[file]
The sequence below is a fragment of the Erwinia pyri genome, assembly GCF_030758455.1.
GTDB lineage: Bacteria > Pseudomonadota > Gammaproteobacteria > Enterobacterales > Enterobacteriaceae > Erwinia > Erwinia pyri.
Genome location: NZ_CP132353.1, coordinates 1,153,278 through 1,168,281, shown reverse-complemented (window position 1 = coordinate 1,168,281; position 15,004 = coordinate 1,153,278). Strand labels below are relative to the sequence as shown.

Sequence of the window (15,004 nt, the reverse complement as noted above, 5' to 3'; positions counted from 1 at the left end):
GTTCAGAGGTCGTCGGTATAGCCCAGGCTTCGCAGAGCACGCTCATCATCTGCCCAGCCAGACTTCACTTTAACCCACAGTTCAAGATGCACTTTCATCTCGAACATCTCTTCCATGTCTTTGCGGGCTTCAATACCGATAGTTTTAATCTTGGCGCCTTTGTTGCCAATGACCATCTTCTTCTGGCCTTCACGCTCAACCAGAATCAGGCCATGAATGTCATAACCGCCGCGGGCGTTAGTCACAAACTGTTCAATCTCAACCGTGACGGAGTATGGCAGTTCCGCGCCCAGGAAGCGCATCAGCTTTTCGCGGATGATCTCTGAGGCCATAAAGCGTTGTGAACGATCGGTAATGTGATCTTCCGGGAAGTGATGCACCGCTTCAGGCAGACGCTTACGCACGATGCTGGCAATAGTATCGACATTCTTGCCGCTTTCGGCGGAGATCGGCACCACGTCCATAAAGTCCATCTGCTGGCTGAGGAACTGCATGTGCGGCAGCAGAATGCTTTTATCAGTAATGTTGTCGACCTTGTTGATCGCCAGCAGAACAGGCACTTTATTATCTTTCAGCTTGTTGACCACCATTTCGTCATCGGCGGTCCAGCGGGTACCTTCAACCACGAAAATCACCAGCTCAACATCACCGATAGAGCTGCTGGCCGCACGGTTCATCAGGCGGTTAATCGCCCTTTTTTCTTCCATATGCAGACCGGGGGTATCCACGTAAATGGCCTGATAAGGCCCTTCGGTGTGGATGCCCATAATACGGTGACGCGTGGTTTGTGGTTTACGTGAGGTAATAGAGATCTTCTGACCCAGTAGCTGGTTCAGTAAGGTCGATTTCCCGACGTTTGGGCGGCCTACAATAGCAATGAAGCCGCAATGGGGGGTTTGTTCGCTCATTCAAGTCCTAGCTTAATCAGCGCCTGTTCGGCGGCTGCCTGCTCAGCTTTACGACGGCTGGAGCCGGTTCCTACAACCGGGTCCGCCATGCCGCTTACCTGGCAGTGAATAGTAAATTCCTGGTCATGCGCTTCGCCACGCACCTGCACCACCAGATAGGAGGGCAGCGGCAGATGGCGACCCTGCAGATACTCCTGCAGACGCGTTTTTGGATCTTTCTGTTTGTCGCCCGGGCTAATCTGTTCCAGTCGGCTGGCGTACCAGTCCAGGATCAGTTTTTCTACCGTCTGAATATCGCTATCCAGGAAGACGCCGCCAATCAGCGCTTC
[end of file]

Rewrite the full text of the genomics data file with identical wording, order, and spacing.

The sequence below is a fragment of the Erwinia pyri genome, assembly GCF_030758455.1.
GTDB lineage: Bacteria > Pseudomonadota > Gammaproteobacteria > Enterobacterales > Enterobacteriaceae > Erwinia > Erwinia pyri.
Genome location: NZ_CP132353.1, coordinates 1,153,278 through 1,168,281, shown reverse-complemented (window position 1 = coordinate 1,168,281; position 15,004 = coordinate 1,153,278). Strand labels below are relative to the sequence as shown.

Sequence of the window (15,004 nt, the reverse complement as noted above, 5' to 3'; positions counted from 1 at the left end):
GTTCAGAGGTCGTCGGTATAGCCCAGGCTTCGCAGAGCACGCTCATCATCTGCCCAGCCAGACTTCACTTTAACCCACAGTTCAAGATGCACTTTCATCTCGAACATCTCTTCCATGTCTTTGCGGGCTTCAATACCGATAGTTTTAATCTTGGCGCCTTTGTTGCCAATGACCATCTTCTTCTGGCCTTCACGCTCAACCAGAATCAGGCCATGAATGTCATAACCGCCGCGGGCGTTAGTCACAAACTGTTCAATCTCAACCGTGACGGAGTATGGCAGTTCCGCGCCCAGGAAGCGCATCAGCTTTTCGCGGATGATCTCTGAGGCCATAAAGCGTTGTGAACGATCGGTAATGTGATCTTCCGGGAAGTGATGCACCGCTTCAGGCAGACGCTTACGCACGATGCTGGCAATAGTATCGACATTCTTGCCGCTTTCGGCGGAGATCGGCACCACGTCCATAAAGTCCATCTGCTGGCTGAGGAACTGCATGTGCGGCAGCAGAATGCTTTTATCAGTAATGTTGTCGACCTTGTTGATCGCCAGCAGAACAGGCACTTTATTATCTTTCAGCTTGTTGACCACCATTTCGTCATCGGCGGTCCAGCGGGTACCTTCAACCACGAAAATCACCAGCTCAACATCACCGATAGAGCTGCTGGCCGCACGGTTCATCAGGCGGTTAATCGCCCTTTTTTCTTCCATATGCAGACCGGGGGTATCCACGTAAATGGCCTGATAAGGCCCTTCGGTGTGGATGCCCATAATACGGTGACGCGTGGTTTGTGGTTTACGTGAGGTAATAGAGATCTTCTGACCCAGTAGCTGGTTCAGTAAGGTCGATTTCCCGACGTTTGGGCGGCCTACAATAGCAATGAAGCCGCAATGGGGGGTTTGTTCGCTCATTCAAGTCCTAGCTTAATCAGCGCCTGTTCGGCGGCTGCCTGCTCAGCTTTACGACGGCTGGAGCCGGTTCCTACAACCGGGTCCGCCATGCCGCTTACCTGGCAGTGAATAGTAAATTCCTGGTCATGCGCTTCGCCACGCACCTGCACCACCAGATAGGAGGGCAGCGGCAGATGGCGACCCTGCAGATACTCCTGCAGACGCGTTTTTGGATCTTTCTGTTTGTCGCCCGGGCTAATCTGTTCCAGTCGGCTGGCGTACCAGTCCAGGATCAGTTTTTCTACCGTCTGAATATCGCTATCCAGGAAGACGCCGCCAATCAGCGCTTC